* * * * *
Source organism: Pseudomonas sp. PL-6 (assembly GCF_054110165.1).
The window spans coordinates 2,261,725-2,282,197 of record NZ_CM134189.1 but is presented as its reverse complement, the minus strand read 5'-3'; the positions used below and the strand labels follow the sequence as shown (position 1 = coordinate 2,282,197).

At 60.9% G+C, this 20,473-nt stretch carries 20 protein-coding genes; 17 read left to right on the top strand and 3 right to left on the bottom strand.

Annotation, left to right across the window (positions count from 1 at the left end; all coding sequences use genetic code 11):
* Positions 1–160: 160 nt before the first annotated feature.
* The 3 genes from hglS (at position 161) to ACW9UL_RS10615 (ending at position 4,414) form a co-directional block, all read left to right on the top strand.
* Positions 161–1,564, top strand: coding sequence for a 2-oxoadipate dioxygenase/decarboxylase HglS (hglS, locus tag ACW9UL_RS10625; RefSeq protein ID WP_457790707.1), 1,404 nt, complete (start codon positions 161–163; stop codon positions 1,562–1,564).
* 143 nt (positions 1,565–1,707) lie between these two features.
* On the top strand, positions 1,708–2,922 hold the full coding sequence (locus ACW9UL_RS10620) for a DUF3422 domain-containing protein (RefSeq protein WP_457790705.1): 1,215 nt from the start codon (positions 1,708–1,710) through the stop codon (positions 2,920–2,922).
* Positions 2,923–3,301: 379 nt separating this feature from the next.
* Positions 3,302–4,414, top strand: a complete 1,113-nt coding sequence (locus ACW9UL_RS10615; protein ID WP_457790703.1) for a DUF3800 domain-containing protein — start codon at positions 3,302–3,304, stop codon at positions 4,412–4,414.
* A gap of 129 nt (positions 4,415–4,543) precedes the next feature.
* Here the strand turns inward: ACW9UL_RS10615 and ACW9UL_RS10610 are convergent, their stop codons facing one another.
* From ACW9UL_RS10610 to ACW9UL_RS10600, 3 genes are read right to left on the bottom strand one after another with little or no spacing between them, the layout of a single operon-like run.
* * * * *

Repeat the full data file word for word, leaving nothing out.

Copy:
Source organism: Pseudomonas sp. PL-6 (assembly GCF_054110165.1).
The window spans coordinates 2,261,725-2,282,197 of record NZ_CM134189.1 but is presented as its reverse complement, the minus strand read 5'-3'; the positions used below and the strand labels follow the sequence as shown (position 1 = coordinate 2,282,197).

At 60.9% G+C, this 20,473-nt stretch carries 20 protein-coding genes; 17 read left to right on the top strand and 3 right to left on the bottom strand.

Annotation, left to right across the window (positions count from 1 at the left end; all coding sequences use genetic code 11):
* Positions 1–160: 160 nt before the first annotated feature.
* The 3 genes from hglS (at position 161) to ACW9UL_RS10615 (ending at position 4,414) form a co-directional block, all read left to right on the top strand.
* Positions 161–1,564, top strand: coding sequence for a 2-oxoadipate dioxygenase/decarboxylase HglS (hglS, locus tag ACW9UL_RS10625; RefSeq protein ID WP_457790707.1), 1,404 nt, complete (start codon positions 161–163; stop codon positions 1,562–1,564).
* 143 nt (positions 1,565–1,707) lie between these two features.
* On the top strand, positions 1,708–2,922 hold the full coding sequence (locus ACW9UL_RS10620) for a DUF3422 domain-containing protein (RefSeq protein WP_457790705.1): 1,215 nt from the start codon (positions 1,708–1,710) through the stop codon (positions 2,920–2,922).
* Positions 2,923–3,301: 379 nt separating this feature from the next.
* Positions 3,302–4,414, top strand: a complete 1,113-nt coding sequence (locus ACW9UL_RS10615; protein ID WP_457790703.1) for a DUF3800 domain-containing protein — start codon at positions 3,302–3,304, stop codon at positions 4,412–4,414.
* A gap of 129 nt (positions 4,415–4,543) precedes the next feature.
* Here the strand turns inward: ACW9UL_RS10615 and ACW9UL_RS10610 are convergent, their stop codons facing one another.
* From ACW9UL_RS10610 to ACW9UL_RS10600, 3 genes are read right to left on the bottom strand one after another with little or no spacing between them, the layout of a single operon-like run.